THE heavily pregnant woman lying on the floor in a maternity ward at Harare Central Hospital stretches out her hand to greet First Lady Auxillia Mnangagwa.
BY PHYLLIS MBANJE
For the briefest moment, the woman forgets about the hard, cold and uncomfortable surface and basks in the glow of being in the presence of “greatness”.
A wide grin splits her youthful face and she nods her head as the First Lady whispers some congratulatory words.
But once the colourful parade and its entourage has moved on, reality sinks right back in and once again the pregnant woman and her colleagues in the overcrowded maternity ward crouch back into their makeshift beds on the floor.
Harare and Parirenyatwa hospitals’ maternity wards, just like in most public health facilities across the country, are swamped with patients and many have resorted to sleeping on the floor.
This follows the scrapping of maternity user fees in accordance with the government policy.
During a tour of Harare Hospital’s maternity wards on the side-lines of the handover of the refurbished maternity wards by the First Lady recently, there was quite a huge number of women using floor beds.
This sad scenario apparently has become the norm in public hospitals.
Harare Hospital has a carrying capacity of around 100 women, but is currently being stretched to accommodate between 150 and 200 women. This also means pressure on the ablution facilities.
The government’s policy on free maternal health has seen a lot of women seeking help at the country’s major referral centres, Harare Central Hospital and Parirenyatwa.
Council clinics are still charging maternity fees and so many women will end up at government health facilities which are offering these for free.
A tour of Parirenyatwa also revealed the same problems. Maternity wards are full to capacity with many women using makeshifts beds.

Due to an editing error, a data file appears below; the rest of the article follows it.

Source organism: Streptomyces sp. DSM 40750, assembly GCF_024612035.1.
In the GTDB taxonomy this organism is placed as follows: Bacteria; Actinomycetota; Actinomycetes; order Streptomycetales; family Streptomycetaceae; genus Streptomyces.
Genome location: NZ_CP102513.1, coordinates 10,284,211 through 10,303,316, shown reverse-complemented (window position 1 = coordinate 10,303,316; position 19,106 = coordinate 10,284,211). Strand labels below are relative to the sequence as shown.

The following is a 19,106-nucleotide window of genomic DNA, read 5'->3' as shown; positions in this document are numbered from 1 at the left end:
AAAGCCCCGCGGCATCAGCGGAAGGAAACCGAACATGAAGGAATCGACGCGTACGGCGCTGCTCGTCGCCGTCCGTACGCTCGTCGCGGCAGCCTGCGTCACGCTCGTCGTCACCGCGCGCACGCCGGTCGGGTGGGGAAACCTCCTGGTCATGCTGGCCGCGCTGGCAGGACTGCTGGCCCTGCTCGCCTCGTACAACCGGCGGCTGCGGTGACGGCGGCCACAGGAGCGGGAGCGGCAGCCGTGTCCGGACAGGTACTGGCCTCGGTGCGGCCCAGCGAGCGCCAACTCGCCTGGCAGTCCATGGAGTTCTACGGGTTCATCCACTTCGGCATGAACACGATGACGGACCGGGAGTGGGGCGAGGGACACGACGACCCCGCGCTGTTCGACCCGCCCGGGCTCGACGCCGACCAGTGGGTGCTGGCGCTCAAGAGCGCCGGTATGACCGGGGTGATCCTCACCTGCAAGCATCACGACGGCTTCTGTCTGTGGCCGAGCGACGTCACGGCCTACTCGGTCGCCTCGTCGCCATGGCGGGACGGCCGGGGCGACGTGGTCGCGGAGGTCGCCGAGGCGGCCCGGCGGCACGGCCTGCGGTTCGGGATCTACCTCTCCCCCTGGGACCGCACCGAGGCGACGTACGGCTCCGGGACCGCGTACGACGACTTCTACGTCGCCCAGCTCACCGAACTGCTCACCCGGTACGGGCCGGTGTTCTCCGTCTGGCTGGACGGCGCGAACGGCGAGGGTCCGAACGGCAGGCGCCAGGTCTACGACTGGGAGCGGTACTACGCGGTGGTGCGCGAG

“We handle births exceeding 20 in one night and this weighs heavily on the staff that have to work extra to contain the situation,” said a nurse who declined to be named.
She said the staffing levels had not increased and the wards had not expanded to cater for the overwhelming number of women.
“This will ultimately compromise services because the staff will be exhausted from handling so many women.
The women, however, had mixed reactions. Some were quite happy to even have the floor bed as long as they were not paying for it.
“I did not have the maternity fees for the council clinic where I stay so I came here to Parirenyatwa,” said a young first-time mother showing off her baby.
However, others felt that it was dehumanising to sleep on the floor and if they had a choice they would not agree to the set up.
The hospital’s public relations manager Linos Dhire said indeed the maternity wards were overstretched but they could not turn away pregnant women.
“The floor beds have been adopted to manage the ever increasing number of pregnant women who come for the free services. It is a good policy, only that the space is not big enough,” he said.
Community Working Group on Health director Itai Rusike said the abolishment of user fees should be backed up by provision of adequate resources.
“The blanket removal of user fees for pregnant women without clear vetting mechanisms for those that can still afford to pay presents a high risk of suffocating the public health delivery system,” he said.
Rusike also said government may need to seriously look at the long outstanding issue of building district hospitals in major cities to decongest the central hospitals.
“Resources must trickle down to the primary care level to avoid the assumption that the higher levels are better funded and better equipped,” he said.
“Unfortunately, it is not clear on how the ministry is going to fund the gap as pregnant women and under five children constitute the majority of the patients.”
Since 2009, the Health ministry has not been allocating significant resources for maternal and child care services.
This has created an over reliance on donor pools which are not sustainable.
Rusike said the free user fee policy for pregnant women and children under five should not just be political rhetoric.
“The health broken institutions need support with resources from the national budget. We need to protect the dignity of patients once they are admitted in our health institutions,” he said.
Speaking on the issue, Fungisayi Dube from the Citizens Health Watch said the policy was not practicable.
“It cannot be operationalised. It is sad and I do not think there is an effort to change things yet.”